Politics is not bad. The FDR speechwriter turned conservative columnist Raymond Moley observed: “Politics is not something to avoid, abolish or destroy. It is a condition of life, like the air we breathe. It is ours to live with, as we must, to control if we can. Either we must master its ways, or most surely we will be mastered by those who do.” I used to recite that as part of my political speeches, when I was on that circuit.

I know that sounds high-minded, and our Founders were certainly not without their personal ambitions. Yet, their overriding concerns were to establish order, harmony and prosperity in our new nation. These three objectives are still paramount, with conservatives tending to put more emphasis on order, liberals more to harmony.

The question is how we play the game. I worry that over the course of our 200-plus years as a nation, we have seen, slowly, the pursuit of public life shift perceptibly from virtue toward ambition, from public service to self.

We have transformed our politics from that of “standing for office” (“Here I stand, take me and my thinking, or vote for the other fellow.”) to campaigns that are often painfully negative and often only for the uber-wealthy.

Candidates at the local level, for school board and city council, for example, often still do stand for office. And when I was running for the Legislature more than half a century ago, my opponents and I never said a bad word about one another. To do so was bad form. As a young candidate for the Legislature, I was able to raise enough money at beer-and-skittles, $5-a-pop fundraisers to run a campaign and pay for some ads and billboards.

Today, I fear, running for office, to win at all costs, has become more important than serving in office.

However, after largely ignoring the worldwide spread of the coronavirus for some time, Congress and the president did prove that, in the face of crisis, they could put polarization aside, come together and act boldly to address the problem.

Which takes me to the past. Pietas was one of the hallowed virtues of the Roman Republic. If I have it right, it meant something like, “Rome before self. Unselfishness in public life.” The virtues appear to have been honored most by Roman leaders from about 500 to 150 BC. For example, the general Cincinnatus was called twice from his farm, during existential crises in the mid-400s BC, to lead the Romans in repelling and smiting down enemies. Each time, the job done, the general quietly returned to the farm, giving up his dictatorial powers as granted by the Senate.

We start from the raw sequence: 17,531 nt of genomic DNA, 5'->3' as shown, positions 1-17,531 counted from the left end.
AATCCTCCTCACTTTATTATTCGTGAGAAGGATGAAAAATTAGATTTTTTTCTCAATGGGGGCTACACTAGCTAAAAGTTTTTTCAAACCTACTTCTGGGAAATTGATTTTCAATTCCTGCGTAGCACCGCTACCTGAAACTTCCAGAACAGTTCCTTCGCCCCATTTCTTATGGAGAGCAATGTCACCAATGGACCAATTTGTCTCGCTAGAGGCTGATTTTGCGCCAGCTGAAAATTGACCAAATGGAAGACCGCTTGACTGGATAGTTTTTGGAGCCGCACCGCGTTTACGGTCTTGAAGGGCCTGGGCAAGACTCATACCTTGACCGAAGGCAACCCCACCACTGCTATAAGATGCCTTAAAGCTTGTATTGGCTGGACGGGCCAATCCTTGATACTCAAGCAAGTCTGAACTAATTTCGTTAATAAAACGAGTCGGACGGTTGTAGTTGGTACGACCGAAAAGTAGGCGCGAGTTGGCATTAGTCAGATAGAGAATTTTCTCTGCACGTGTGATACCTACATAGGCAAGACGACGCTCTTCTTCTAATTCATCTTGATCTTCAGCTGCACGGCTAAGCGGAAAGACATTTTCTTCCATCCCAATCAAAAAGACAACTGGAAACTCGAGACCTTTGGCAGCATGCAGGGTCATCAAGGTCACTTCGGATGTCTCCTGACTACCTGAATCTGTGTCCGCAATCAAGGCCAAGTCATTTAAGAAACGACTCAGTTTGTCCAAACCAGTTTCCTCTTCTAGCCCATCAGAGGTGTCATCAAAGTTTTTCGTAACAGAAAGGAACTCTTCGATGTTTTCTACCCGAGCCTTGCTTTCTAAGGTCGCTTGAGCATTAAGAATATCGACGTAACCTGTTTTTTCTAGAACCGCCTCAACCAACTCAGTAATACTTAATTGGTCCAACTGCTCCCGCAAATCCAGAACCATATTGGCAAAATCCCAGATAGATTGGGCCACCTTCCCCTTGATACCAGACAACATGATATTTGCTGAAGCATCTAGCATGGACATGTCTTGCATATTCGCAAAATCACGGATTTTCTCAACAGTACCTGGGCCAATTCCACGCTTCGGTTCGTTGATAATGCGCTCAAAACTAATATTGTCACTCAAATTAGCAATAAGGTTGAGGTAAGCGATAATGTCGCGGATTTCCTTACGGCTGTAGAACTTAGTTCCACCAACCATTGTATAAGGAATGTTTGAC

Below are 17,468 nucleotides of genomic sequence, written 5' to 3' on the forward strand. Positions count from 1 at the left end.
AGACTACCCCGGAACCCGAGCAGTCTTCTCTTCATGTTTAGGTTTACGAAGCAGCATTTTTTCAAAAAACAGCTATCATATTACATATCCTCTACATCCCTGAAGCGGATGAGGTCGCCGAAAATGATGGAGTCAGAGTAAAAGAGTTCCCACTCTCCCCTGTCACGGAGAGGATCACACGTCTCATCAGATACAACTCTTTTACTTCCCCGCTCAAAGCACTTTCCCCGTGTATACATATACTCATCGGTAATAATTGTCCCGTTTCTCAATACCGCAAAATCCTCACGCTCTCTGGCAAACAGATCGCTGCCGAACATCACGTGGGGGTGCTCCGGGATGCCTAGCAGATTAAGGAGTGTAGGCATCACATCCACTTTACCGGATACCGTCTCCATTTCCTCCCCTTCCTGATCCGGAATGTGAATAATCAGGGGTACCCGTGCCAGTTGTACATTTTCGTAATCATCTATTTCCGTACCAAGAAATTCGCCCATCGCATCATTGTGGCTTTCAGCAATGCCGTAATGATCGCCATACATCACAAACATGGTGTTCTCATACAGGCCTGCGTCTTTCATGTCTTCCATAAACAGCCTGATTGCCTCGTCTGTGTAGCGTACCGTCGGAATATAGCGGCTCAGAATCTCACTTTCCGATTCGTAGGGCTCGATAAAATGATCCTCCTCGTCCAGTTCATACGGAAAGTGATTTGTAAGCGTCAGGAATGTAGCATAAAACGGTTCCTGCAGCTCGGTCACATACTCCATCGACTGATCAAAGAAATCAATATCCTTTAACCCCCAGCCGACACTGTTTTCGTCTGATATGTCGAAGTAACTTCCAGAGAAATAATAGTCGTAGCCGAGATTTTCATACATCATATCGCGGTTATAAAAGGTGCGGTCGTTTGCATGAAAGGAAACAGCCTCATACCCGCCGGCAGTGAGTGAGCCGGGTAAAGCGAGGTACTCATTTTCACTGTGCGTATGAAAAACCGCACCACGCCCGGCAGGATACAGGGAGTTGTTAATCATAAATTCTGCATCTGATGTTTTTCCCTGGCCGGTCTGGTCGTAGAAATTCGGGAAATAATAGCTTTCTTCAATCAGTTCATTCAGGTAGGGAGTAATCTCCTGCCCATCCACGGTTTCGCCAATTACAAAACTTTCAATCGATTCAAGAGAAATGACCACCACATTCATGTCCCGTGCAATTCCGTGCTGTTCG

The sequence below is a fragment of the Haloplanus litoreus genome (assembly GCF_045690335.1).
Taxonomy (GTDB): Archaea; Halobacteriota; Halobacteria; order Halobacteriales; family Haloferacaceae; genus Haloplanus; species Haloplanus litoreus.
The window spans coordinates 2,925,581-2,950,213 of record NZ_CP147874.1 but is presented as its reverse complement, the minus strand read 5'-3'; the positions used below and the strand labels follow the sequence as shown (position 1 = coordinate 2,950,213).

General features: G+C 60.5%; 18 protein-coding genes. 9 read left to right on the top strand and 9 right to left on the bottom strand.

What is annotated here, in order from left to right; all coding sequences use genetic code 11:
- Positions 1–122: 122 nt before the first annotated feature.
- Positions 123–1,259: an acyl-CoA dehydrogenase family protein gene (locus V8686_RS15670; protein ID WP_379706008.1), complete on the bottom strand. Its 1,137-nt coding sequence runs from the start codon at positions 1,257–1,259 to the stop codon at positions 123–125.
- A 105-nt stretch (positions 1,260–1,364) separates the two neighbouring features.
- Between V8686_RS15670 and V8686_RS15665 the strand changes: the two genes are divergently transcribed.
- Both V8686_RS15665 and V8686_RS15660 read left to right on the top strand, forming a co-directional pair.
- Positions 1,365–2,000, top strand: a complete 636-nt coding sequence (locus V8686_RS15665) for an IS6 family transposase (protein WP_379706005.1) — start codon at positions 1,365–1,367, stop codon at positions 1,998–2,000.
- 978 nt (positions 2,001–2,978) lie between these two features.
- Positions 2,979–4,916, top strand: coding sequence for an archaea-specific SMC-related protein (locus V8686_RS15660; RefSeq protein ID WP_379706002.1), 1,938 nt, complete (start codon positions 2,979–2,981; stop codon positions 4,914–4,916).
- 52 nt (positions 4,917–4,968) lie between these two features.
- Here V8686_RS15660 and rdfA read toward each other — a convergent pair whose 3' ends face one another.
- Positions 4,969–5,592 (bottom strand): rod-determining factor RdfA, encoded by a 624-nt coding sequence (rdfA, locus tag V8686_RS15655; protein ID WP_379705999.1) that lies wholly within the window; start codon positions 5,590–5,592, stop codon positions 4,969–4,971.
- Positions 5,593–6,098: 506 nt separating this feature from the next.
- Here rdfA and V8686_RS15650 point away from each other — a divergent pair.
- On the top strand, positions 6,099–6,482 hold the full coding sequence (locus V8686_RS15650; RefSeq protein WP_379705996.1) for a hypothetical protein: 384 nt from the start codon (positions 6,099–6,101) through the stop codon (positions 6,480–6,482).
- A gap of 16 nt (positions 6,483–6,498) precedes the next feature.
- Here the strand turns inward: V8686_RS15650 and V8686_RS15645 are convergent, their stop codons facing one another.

By the 140s BC, however, the historian Polybius recounts that self-serving ambition and greed had corrupted the virtues within Rome’s leading families. The siren calls of power — and grasping the money necessary to buy votes to achieve that power — had corrupted the Republic, which collapsed into an empire of ruling Caesars.

I worry that we might be on such a slippery path today, toward rule by billionaires, the rest of us but puppets in their game. In our past, political party organizations gave opportunities to “little guys” like Harry Truman and Richard J. Daley. But, alas, parties have withered; and now it seems only those with big bucks need apply to play in our important political game.

So, what to do? First, the effective use of low-cost digital communication may provide access to the voters for non-billionaires.

Second, robust use of public financing of campaigns, as in 13 states, could maybe keep the little guy in the game. Wealthy candidates who eschewed the limits of public finance would bear the onus of having dissed the rules that others accepted, which might help the less well-funded candidates a bit.

Third, maybe more civic-minded types will say, enough, and stand for office. They would mostly fall on their swords at first, yet maybe could ignite a trend that would start isolating the billionaires.

I have sophisticated political friends who would, I am sure, tsk-tsk that my musings here are daft. I think instead this a call for a reset of our broken American politics.

For many years, Jim Nowlan was a senior fellow and political science professor at the University of Illinois in Urbana-Champaign. He has worked for three unindicted governors and published a weekly newspaper in central Illinois.

— For many years, Jim Nowlan was a senior fellow and political science professor at the University of Illinois in Urbana-Champaign. He has worked for three unindicted governors and published a weekly newspaper in central Illinois.

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